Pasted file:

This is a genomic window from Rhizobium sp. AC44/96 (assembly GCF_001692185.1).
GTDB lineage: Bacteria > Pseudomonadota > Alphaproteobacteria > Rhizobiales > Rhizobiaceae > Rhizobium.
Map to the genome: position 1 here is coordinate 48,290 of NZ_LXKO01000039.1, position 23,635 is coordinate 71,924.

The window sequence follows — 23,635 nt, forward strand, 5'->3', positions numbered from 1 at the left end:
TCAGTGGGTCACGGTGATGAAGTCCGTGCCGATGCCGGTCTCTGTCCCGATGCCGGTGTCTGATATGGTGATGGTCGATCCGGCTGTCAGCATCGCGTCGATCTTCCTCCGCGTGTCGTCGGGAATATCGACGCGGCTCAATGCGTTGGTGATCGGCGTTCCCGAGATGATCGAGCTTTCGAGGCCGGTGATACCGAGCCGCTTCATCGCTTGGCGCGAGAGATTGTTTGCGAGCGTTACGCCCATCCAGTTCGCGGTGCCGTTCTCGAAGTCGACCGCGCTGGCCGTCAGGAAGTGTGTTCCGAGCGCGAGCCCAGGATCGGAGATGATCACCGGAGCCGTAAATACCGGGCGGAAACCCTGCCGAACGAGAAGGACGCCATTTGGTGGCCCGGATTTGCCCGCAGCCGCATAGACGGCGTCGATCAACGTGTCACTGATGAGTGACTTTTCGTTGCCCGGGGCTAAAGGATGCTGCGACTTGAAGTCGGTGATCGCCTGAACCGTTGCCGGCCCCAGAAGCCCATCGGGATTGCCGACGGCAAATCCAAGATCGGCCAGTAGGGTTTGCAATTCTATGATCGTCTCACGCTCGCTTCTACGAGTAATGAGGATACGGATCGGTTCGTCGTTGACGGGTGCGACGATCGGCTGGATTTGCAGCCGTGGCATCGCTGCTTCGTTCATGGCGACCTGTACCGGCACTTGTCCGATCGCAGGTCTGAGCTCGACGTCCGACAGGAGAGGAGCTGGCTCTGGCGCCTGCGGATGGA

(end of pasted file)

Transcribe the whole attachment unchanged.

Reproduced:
This is a genomic window from Rhizobium sp. AC44/96 (assembly GCF_001692185.1).
GTDB lineage: Bacteria > Pseudomonadota > Alphaproteobacteria > Rhizobiales > Rhizobiaceae > Rhizobium.
Map to the genome: position 1 here is coordinate 48,290 of NZ_LXKO01000039.1, position 23,635 is coordinate 71,924.

The window sequence follows — 23,635 nt, forward strand, 5'->3', positions numbered from 1 at the left end:
TCAGTGGGTCACGGTGATGAAGTCCGTGCCGATGCCGGTCTCTGTCCCGATGCCGGTGTCTGATATGGTGATGGTCGATCCGGCTGTCAGCATCGCGTCGATCTTCCTCCGCGTGTCGTCGGGAATATCGACGCGGCTCAATGCGTTGGTGATCGGCGTTCCCGAGATGATCGAGCTTTCGAGGCCGGTGATACCGAGCCGCTTCATCGCTTGGCGCGAGAGATTGTTTGCGAGCGTTACGCCCATCCAGTTCGCGGTGCCGTTCTCGAAGTCGACCGCGCTGGCCGTCAGGAAGTGTGTTCCGAGCGCGAGCCCAGGATCGGAGATGATCACCGGAGCCGTAAATACCGGGCGGAAACCCTGCCGAACGAGAAGGACGCCATTTGGTGGCCCGGATTTGCCCGCAGCCGCATAGACGGCGTCGATCAACGTGTCACTGATGAGTGACTTTTCGTTGCCCGGGGCTAAAGGATGCTGCGACTTGAAGTCGGTGATCGCCTGAACCGTTGCCGGCCCCAGAAGCCCATCGGGATTGCCGACGGCAAATCCAAGATCGGCCAGTAGGGTTTGCAATTCTATGATCGTCTCACGCTCGCTTCTACGAGTAATGAGGATACGGATCGGTTCGTCGTTGACGGGTGCGACGATCGGCTGGATTTGCAGCCGTGGCATCGCTGCTTCGTTCATGGCGACCTGTACCGGCACTTGTCCGATCGCAGGTCTGAGCTCGACGTCCGACAGGAGAGGAGCTGGCTCTGGCGCCTGCGGATGGA